NEFAI fellows will learn the latest investigative and database reporting techniques, state-specific public records and open meeting laws, and how to best obtain documents through the federal Freedom of Information Act, among many other skills.

This year’s institute is made possible by the generosity of the Providence Journal Charitable Legacy Fund, the program’s primary supporter; as well as Northeastern University and the Society of Professional Journalists Sigma Delta Chi Foundation.

A Message from the CT SPJ President: July 2017

This is the July 2017 newsletter send out to CT SPJ members.

What’s new?

Greetings to all members of the Connecticut Society of Professional Journalists, and thanks for your continued support. I thought the start of a new year of business would be the great to start one of our new initiatives: A monthly memo keeping you up-to-date about all the board’s activities. We have plenty of great things happening this year, including an influx of new talent to complement the hard-working members already on the board, the announcement of some great legislation to help you in your work, and, of course, we are once again offering a grant to help one member travel to the national SPJ conference. Please click here to learn more about EIJ 2017.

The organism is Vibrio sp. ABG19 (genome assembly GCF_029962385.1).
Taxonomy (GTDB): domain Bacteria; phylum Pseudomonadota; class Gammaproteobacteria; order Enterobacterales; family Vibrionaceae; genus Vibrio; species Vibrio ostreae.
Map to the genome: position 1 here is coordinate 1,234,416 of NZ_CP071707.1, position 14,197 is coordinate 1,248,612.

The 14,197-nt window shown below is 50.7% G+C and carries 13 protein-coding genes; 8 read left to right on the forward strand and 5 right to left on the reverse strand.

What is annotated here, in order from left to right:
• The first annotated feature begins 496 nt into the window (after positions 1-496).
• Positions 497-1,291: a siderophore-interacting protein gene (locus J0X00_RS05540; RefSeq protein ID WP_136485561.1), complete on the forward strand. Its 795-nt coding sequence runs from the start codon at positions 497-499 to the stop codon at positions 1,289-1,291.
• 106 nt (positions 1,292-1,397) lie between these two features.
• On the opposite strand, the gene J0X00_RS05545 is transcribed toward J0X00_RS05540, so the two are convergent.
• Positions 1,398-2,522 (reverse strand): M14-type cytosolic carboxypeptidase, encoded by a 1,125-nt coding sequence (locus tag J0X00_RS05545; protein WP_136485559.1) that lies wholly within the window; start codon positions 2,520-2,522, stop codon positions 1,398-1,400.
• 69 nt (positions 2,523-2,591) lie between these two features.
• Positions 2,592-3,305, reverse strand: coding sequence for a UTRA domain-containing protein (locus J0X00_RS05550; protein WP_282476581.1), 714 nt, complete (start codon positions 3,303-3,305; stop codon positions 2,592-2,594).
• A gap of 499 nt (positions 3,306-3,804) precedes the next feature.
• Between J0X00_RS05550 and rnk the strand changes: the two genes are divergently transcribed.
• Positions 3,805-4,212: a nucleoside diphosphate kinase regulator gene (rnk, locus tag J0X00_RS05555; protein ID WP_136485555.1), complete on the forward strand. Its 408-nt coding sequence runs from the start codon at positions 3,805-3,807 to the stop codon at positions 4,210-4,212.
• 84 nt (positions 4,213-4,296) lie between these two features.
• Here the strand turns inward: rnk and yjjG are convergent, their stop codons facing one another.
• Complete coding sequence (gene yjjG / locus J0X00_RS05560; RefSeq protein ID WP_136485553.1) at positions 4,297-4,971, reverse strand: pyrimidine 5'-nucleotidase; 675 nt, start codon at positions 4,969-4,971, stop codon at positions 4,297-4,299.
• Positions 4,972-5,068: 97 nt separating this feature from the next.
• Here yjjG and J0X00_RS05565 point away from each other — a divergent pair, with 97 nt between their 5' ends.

Travel grant available, apply today 

One lucky member will win a grant toward a trip to Anaheim! 

We are pleased to announce that we are once again offering a grant to one member for expenses to attend the Excellence In Journalism Conference, which will be in Anaheim from Sept. 7-9. The grant will cover up to $1,100 for registration, airfare, and lodging for the duration of the conference. Applicants should indicate what they hope to gain from the conference, why they would be a worthy recipient, and how they intend to partner with CT SPJ and give back to Connecticut journalism.

Enter for your chance at a free trip to the EIJ 2017

New Year, new board

Fresh faces join your hard working board